Connecting resilience to value chain analysis can bolster corporations, industry and whole economies against an array of potentially serious shocks and longer-term stresses and their costs. The recently published paper “The Case for Value Chain Resilience“ argues that by injecting resilience concepts and methods into mainstream value chain analysis improves its usefulness to business strategy and planning. It also makes it more relevant to today’s increasingly more complex and interconnected world.
- Value chains integrate more social and information networks with all their complexity, interconnectedness and interdependencies across multiple stakeholders. Therefore, they lend themselves to resilience thinking.
- Value chains do not exist in the sense of having a tangible reality, but are instead a framework for stakeholder interactions and system operations. While supply chains emphasize the need for supplies and suppliers to deliver goods or services, value chains study where value is, or how it can be created or lost before the desired service is delivered or used. From organizational and supply chain perspectives, value can include additional performance metrics such as sustainability and resilience.
- Most stakeholders oversee only specific domains within a larger value chain, but their value production management decisions should not seek to maximize their own benefits without examining other impacts on the system.
- Value chains may have efficiency at component or subsystem levels and perhaps structurally embedded inefficiencies at the global and system level. A resilience assessment can reveal the benefits of inefficiencies such as unused capacity that may be crucially important during periods of disruptions.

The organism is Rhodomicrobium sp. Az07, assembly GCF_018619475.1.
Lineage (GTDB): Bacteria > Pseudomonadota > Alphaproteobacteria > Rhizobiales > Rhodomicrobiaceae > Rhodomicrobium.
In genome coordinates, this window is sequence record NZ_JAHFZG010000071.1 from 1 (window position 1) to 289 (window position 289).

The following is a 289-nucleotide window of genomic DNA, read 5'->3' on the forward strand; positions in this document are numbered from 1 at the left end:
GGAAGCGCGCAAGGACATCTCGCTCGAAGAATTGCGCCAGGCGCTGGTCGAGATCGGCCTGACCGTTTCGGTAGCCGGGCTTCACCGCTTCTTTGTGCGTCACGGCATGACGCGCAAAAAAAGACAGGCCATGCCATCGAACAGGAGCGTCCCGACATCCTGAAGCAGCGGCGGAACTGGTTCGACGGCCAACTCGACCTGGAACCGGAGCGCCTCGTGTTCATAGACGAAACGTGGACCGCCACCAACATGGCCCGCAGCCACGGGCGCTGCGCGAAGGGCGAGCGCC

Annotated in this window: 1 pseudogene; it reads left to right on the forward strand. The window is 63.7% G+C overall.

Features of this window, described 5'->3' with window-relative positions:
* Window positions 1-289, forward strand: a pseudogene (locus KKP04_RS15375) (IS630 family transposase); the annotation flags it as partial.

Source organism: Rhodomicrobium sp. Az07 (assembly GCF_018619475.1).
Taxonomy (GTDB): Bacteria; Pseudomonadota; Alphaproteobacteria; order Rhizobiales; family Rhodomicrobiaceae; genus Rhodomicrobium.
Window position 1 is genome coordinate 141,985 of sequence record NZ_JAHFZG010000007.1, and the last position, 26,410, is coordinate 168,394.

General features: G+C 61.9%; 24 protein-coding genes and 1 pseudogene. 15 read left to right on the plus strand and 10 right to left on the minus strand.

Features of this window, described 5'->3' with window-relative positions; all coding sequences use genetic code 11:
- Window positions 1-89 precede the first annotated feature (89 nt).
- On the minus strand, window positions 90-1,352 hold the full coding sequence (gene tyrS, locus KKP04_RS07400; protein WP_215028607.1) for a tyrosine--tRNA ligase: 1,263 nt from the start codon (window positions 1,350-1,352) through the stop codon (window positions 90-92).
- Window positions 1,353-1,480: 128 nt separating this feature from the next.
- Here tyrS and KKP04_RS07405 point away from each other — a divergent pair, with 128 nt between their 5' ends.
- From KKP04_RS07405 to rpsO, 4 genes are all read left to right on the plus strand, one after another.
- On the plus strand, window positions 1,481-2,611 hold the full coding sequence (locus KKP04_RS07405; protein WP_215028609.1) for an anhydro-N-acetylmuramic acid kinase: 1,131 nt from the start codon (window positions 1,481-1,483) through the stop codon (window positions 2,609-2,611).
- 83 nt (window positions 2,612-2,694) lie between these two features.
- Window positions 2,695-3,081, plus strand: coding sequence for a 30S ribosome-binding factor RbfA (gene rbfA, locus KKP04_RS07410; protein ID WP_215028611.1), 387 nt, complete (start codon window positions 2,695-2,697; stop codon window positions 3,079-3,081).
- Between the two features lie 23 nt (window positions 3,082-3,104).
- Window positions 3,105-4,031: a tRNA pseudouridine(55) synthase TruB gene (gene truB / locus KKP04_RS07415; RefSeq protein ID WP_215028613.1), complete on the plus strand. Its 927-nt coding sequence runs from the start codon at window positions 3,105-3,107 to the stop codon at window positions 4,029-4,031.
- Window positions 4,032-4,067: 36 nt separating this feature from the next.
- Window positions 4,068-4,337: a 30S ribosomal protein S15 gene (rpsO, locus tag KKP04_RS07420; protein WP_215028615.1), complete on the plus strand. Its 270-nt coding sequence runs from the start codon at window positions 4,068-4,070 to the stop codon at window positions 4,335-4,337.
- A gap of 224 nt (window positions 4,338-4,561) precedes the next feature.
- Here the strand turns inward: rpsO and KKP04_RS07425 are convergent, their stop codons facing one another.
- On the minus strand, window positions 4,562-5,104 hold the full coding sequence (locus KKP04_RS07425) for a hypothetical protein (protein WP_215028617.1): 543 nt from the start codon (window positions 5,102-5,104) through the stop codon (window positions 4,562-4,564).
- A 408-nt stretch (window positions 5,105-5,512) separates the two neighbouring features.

- Enriching value chain analysis with considerations of system resilience, meaning the ability to recover and adapt after adverse events, can reduce the imposed costs of such disruptions and better safeguard long-term business feasibility despite a context of increasing threats. To see how this can be done please see our Resilience for Ports project.
To advance the discussion on resilience in business value chains we have:
- reviewed the evolution of value chains as systems grow more interconnected and complex
- connected the concept of resilience with value chain frameworks in theory and practice
- reviewed the literature on supply and value chain risk and resilience to understand current trends and gaps for value chain resilience
- synthesized existing methods of resilience operationalization and quantification for applications to value chain analysis
The paper was authored by Dr Igor Linkov (Carnegie Mellon University, US Army Engineer Research and Development Center), Stephanie Galaitsi (Credere Associates), Joseph Sarkis (Rochester Institute of Technology), Jeffrey M. Keisler (University of Massachusetts Boston) and Savina Carluccio, Oliver Pritchard, Áine Ní Bhreasail from The Resilience Shift.
Dr Igor Linkov is the Risk and Decision Science Focus Area Lead with the US Army Engineer Research and Development Center, and Adjunct Professor with Carnegie Mellon University. Dr. Linkov has managed multiple risk and resilience assessments and management projects in many application domains, including cybersecurity, transportation, supply chain, homeland security and defense, and critical infrastructure.